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22 Cards in this Set

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When does a state have jurisdiction over a crime?`
If: any act constituting an element of the offense was committed in the state, act outside the state caused a result inside the state, crime involved neglect of duty imposed by the state, was an attempt or comspiracy inside the state, or attempt or comspiracy inside the state to commit offense outside the state.
When does a state have jurisdiction over a crime?`
If: any act constituting an element of the offense was committed in the state, act outside the state caused a result inside the state, crime involved neglect of duty imposed by the state, was an attempt or comspiracy inside the state, or attempt or comspiracy inside the state to commit offense outside the state.
What are the sources of federal criminal law?
No federal common law of crimes; all federal crimes are statutory.
What are the sources of state criminal law?
State criminal law retains common law crimes in majority of states
Modern Trend of State Criminal Law
Abolish common law crimes either expressly by statute or impliedly by enactment of comprehensive criminal codes.
Theories of Punishment
1. Incapactiation of criminal
2. Special deterrence of criminal
3. General deterrence of others
4. Retribution
5. Rehabilitation
6. Education of the public
What are the 2 classes of crimes?
1. Felonies
Generally punishable by death of imprisonment for more than one year.
2. Misdemeanors
Other crimes
What must exist in order for criminal law not to violate Due Process on grounds of vagueness?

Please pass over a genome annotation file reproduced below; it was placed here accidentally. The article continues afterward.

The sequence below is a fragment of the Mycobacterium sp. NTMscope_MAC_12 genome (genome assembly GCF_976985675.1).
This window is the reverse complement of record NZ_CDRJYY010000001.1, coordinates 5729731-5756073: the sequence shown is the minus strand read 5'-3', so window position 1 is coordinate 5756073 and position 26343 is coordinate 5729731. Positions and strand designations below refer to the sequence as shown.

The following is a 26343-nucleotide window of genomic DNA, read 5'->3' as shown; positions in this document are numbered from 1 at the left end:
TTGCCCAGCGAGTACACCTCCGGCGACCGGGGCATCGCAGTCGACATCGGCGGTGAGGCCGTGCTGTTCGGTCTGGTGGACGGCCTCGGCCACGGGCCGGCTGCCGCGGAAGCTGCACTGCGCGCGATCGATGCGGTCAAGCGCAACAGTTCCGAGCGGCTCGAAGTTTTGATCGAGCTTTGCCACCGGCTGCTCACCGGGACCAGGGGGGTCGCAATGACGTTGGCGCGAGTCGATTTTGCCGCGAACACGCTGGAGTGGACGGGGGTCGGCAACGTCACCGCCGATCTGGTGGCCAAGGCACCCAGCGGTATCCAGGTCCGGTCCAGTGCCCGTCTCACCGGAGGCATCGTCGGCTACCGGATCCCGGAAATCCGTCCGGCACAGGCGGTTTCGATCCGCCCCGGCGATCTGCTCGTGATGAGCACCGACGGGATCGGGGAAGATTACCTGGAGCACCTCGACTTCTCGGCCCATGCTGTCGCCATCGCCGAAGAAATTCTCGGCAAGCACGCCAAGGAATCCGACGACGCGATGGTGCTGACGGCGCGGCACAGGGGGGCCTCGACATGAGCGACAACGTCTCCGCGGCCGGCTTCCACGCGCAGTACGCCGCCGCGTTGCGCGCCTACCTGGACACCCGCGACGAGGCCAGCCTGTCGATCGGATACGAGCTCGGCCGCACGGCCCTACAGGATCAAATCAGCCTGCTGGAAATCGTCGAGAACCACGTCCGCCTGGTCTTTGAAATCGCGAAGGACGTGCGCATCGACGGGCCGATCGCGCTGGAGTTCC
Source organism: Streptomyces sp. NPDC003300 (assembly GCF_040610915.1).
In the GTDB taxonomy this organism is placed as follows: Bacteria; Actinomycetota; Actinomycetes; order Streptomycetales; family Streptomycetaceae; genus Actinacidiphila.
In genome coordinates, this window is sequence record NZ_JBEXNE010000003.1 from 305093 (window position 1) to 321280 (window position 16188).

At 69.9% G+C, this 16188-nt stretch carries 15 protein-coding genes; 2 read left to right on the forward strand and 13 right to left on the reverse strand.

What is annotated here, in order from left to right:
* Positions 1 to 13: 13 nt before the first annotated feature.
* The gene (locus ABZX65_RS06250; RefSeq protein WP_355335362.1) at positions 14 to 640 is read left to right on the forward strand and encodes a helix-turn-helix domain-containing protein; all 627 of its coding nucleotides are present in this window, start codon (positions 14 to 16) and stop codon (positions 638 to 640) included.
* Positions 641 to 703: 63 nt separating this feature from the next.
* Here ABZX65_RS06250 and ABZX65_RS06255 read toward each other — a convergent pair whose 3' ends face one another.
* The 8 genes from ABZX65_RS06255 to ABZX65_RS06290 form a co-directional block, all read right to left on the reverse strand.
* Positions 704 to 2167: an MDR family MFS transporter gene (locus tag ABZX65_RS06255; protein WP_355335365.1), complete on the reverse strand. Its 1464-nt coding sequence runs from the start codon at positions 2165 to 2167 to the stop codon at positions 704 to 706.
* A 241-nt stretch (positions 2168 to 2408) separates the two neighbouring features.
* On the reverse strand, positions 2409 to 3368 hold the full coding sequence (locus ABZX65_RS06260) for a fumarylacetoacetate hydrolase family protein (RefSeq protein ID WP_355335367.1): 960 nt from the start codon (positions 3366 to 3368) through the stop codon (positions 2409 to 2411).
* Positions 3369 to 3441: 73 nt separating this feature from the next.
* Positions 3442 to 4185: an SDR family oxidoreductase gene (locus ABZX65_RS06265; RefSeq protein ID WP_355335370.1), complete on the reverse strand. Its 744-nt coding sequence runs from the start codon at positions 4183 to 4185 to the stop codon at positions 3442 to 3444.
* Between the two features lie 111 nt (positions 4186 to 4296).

1. Fair warning
2. No arbitrary and discriminatory enforcement
Substantive Limitations on Federal and State legislatures
1. No ex post facto laws
2. No bills of attainder
Interpretations of Criminal Statutes
1. Construed strictly in favor of defendants
2. More specific statute applied rather than more general
3. More recent controls older statute
4. Crimes committed prior to effective date of new code subject to prosecution and punishment under law as it was at time of offense.
Merger
At Common Law
If person engaged in conduct that was both felony and misdemeanor, could be convicted only of the felony. Misdemeanor merged into felony
Merger
Modern Law
(No Merger)
No longer merger.
Except: One who solicits another to comit a crime may not be convicted of both solicitation and the completed crime.
Person who completes a crime after attempting it may not be convicted of both attempt and completed crime.
Merger
and Conspiracy
Conspiracy does not merge with the completed offense
Elements of a Crime
1. Proof of physical act
2. Mental state
3. Concurrence of act and mental state
4. May also require proof of result and causation (act caused harmful result)
Physical Act
D must have performed voluntary physical act or failed to act when he had legal duty to do so.
What is an act?
Bodily movement
Exam Tip
Re: An Act
Act must be voluntary. If D was unconscious, act wasnt voluntary and D can't be convicted of crime based on this act.
Omission as an Act
Failure to act leads to liability only if:
1. Specific duty to act imposed by law
2. D has knowledge of facts giving rise to duty to act
3. Reasonably possible to perform the duty
How does legal duty arise?
From
1. Statute
2. Contract
3. Relationship
4. Voluntary assumption of care by D for V
5. Creation of peril for V by D
Exam Tip
Re: Omission and Criminal Act
For omission to be criminal act, must be duty to adct. No general Good Samaritain duty to help people in trouble. D not liable for failure to help or rescus someone unless has duty to do so.
Specific Intent
Crime may require not only doing act, but also doing it with specific intent or objective. SI cannot be inferred by doing of act.
Major Specific Intent Crimes
Solicitation
Attempt
Conspiracy
1st degree premeditated murder
Assault
Larceny and Robbery
Burglary
Forgery
False pretenses
Embezzlement